Your child does everything she is supposed to. She earns great grades, obtains strong SAT/ACT scores, makes a difference in her community and develops her academic passions. She applies to a college among another 100,000+ applicants, and against the odds, she gets in. Piece of cake. You are done and just have to find a way to pay for it. Right?
Wrong. The Los Angeles Times broke a story of UC Irvine changing its appeal process in the wake of hundreds of rescinded offers of admission. The story of admissions decision appeals is not why I write this article today. It’s the underlying reason for why UC Irvine revoked the offers of admission in the first place. Some of the students claim that their offers of admission were revoked because their high schools failed to send their final transcripts by the college’s required deadline.
Said differently, they were kicked out of UC Irvine for something they didn’t do.
I sincerely hope that UC Irvine reverses course on the decision (full disclosure: I went to law school there). These students have worked too hard to have their hopes dashed by the omissions of their high schools’ counseling office.
Your children should use this nightmare scenario as a learning opportunity: your child is responsible for getting into college and keeping her spot at that college after she has been admitted. Let me repeat: your child is responsible for her acceptance. After fighting tooth and nail to get into college your child should do the following to ensure there is a spot for her in the fall:
1. Finish strong. Colleges will rescind offers of admission for admitted students whose grades drop from ‘As’ and ‘Bs’ to ‘Cs’ and lower. Admission is conditional—do not let senioritis thwart a promising future. Your child must demonstrate maturity and that she treats her education seriously.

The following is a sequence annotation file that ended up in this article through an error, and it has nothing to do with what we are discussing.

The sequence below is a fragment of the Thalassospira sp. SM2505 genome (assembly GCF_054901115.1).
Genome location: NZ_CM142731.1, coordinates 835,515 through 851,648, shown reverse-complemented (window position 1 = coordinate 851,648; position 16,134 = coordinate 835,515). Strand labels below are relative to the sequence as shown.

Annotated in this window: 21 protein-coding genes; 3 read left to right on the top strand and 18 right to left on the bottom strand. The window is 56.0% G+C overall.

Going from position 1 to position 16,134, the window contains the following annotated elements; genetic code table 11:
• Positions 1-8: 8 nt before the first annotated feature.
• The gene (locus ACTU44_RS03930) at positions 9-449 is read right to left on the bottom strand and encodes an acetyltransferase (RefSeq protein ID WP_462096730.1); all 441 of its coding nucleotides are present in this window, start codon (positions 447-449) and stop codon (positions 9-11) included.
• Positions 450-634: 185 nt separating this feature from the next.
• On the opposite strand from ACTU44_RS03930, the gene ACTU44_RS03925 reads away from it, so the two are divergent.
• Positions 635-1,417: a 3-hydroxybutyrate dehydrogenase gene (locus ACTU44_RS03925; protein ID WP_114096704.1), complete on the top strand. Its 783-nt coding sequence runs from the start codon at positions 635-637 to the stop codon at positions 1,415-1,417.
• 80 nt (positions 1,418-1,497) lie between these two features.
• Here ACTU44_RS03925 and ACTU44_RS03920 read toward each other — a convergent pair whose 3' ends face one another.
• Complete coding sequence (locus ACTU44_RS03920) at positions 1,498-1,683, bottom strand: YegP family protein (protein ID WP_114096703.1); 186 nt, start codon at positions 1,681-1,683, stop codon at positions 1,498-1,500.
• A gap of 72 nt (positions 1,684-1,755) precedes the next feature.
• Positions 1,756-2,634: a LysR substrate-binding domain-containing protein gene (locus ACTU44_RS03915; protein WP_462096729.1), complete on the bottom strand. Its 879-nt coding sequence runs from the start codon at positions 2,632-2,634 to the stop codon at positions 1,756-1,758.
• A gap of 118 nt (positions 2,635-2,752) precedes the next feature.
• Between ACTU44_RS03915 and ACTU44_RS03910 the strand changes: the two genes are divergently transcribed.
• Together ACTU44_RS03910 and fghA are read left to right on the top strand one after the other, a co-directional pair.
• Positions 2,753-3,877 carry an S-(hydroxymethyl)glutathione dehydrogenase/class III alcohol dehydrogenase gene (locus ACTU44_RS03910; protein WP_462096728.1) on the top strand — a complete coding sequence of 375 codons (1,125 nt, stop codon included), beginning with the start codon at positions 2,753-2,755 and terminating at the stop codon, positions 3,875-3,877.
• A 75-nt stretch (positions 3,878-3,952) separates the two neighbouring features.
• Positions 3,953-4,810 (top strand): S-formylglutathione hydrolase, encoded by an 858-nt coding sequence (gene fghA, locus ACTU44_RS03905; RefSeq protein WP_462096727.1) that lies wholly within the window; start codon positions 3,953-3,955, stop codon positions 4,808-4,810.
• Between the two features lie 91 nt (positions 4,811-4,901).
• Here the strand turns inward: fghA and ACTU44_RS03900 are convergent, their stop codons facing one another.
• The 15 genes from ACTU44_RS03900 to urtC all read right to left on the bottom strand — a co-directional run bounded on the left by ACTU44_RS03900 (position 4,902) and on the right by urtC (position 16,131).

2. Stay on top of deadlines. Your child must ensure that the final transcripts, and any other required submissions, are received before the deadline. Call the admissions office, call the high school counseling office, for confirmation. Stay on top of it before it becomes a problem.
3. Apply for housing. Not every college guarantees on-campus housing for freshmen. If your child wants to live in the dorms—apply early. Students who apply for housing late may find themselves situated in a less desirable room or somewhere off campus (this happened to my younger brother).
4. Thank your recommenders. Your child should learn the art of being gracious. A small gift or thoughtful card is an appropriate way to say thank you to any teacher or counselor who helped your child earn admission. These teachers and counselors wrote on your child’s behalf on their own time—on top of lesson plans or meeting with other students.
5. Keep the social media profiles politically correct. I have written about this in the past, but let me address it again—admissions officers have revoked offers of admission to students who have posted offensive material or material that suggests poor judgment. Click here for my previous post on this topic for further guidance.